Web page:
In a way, this is happening now. Noting that Qantas, an Australian airliner, has said it will ask for proof of Covid vaccination from passengers who travel internationally on its flights, Liz said such measures would “disproportionately harm the global poor who will likely have limited access to the vaccine”. So, if you look at the global picture, a destination where immunity is naturally occurring, will be preferred by businesses. This, in turn, will define how people get jobs and move ahead in their careers or move geographical locations to set up enterprises and so on.
Furthermore, if newer variants of the coronavirus emerge in countries like ours, immunisation will not be able to tackle them. In this case, if India is home to a deadly dominant variant, technological and economic advancement will be far-fetched realities in the country. Also, if young Indians wish to study abroad, they will need to prove that they are not potential bio threats. If they hail from the economically challenged sections of the society, despite their aptitude, they might risk not being able to travel abroad due to a lack of immunity. This puts forth the argument that we might be staring at a first, second and third world scenario when it comes to immunity as well.
What can be done to curb this?
It is important to acknowledge that we are witnessing the emergence of a very different world order with geo-politics blending into bio-politics in the wake of the Covid-19 crisis and the race for vaccine pelf. In order to curb the social, cultural and economic impacts of such a scenario, governments and health organisations need to prioritise immunising the second and third world populations.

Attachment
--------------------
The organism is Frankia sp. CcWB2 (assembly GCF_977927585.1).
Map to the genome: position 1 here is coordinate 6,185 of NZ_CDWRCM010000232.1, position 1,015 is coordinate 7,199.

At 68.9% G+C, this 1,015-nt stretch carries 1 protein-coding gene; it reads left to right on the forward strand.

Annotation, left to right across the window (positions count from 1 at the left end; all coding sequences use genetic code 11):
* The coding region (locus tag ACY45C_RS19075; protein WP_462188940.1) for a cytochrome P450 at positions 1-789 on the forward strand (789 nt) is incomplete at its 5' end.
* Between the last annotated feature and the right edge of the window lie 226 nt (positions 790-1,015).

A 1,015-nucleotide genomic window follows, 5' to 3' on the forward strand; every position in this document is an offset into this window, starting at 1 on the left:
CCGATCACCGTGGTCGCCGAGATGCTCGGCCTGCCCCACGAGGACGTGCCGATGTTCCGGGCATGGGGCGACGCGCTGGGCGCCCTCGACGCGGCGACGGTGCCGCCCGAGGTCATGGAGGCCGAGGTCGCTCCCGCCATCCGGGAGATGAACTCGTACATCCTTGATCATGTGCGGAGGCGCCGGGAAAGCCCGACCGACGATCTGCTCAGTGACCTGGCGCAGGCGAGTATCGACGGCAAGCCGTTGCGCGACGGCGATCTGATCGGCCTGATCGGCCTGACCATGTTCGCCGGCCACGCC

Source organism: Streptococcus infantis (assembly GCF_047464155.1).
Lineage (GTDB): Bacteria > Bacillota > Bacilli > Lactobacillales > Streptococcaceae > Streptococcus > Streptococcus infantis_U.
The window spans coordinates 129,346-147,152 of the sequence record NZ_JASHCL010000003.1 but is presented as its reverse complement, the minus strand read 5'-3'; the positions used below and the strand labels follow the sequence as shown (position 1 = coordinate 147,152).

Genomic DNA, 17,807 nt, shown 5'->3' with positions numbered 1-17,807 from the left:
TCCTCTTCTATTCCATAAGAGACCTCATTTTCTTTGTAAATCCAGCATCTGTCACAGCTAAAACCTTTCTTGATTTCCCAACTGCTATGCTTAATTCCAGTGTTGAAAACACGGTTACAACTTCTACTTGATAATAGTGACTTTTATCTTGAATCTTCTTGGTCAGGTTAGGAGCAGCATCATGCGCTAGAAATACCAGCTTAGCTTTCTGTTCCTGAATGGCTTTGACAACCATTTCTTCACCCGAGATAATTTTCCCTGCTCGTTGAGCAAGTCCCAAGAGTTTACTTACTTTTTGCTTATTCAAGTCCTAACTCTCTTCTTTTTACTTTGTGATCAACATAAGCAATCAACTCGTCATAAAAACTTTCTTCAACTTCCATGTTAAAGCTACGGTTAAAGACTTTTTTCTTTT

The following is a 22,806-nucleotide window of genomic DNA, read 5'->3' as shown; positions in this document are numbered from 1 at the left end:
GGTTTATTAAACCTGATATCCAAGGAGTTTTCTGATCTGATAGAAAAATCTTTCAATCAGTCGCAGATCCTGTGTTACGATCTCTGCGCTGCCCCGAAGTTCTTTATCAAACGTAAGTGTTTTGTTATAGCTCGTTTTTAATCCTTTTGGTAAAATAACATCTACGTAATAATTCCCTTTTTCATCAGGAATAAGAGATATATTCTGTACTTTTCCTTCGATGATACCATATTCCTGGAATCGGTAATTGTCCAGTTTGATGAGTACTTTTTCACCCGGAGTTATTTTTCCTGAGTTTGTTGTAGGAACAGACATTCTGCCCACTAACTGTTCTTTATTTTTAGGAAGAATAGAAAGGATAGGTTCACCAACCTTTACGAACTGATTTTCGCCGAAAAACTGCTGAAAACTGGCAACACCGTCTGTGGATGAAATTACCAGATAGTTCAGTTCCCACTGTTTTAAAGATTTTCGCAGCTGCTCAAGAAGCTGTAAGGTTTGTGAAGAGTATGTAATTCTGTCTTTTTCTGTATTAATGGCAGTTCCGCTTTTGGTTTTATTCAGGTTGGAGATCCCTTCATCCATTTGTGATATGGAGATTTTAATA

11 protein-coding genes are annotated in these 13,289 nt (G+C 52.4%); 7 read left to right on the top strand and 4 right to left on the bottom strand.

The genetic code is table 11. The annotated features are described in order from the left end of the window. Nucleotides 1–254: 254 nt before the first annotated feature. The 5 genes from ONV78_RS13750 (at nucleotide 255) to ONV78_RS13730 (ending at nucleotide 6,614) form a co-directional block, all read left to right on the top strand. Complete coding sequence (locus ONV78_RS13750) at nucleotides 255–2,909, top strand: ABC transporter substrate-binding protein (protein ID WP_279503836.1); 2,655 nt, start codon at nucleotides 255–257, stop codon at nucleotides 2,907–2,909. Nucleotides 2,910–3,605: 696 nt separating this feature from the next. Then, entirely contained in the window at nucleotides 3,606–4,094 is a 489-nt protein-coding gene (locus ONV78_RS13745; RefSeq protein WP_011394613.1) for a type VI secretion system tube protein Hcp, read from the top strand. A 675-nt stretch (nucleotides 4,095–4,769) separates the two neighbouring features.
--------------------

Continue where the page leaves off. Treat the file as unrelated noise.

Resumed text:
Doing this will
- Ensure that these populations don’t face the threat of getting geographically and economically stagnated due to a lack of immunity
- Reduce the risks of newer variants of the virus sprouting and spreading to other parts of the world
- Bridge the gap between the wealthy and the economically challenged sections of the society.
But that’s easier said than done. ‘How can the world allocate COVID-19 vaccines fairly?’ asks an analysis by experts at the Penn University in the US. “How do countries ensure that their most vulnerable—people who, in many instances, have historically been overlooked or mistreated—get the vaccination? How do countries prevent exacerbating persistent inequities?” That’s a big ask, as things stand now.
There is also the concern of vested interests using science and intellectual property rights (over the vaccines) for amassing wealth, leading to inequalities of many hues. And, alas, in the dock here are many businessmen including Bill Gates, who is a staunch votary of copyrights. Gates feels only strict enforcement of copyrights will help research and development of healthcare solutions such as vaccines. But proponents of open science and copyleft say that’s counterproductive, especially during a pandemic such as this and only an open attitude towards creation and distribution of immunity can serve the greater common good.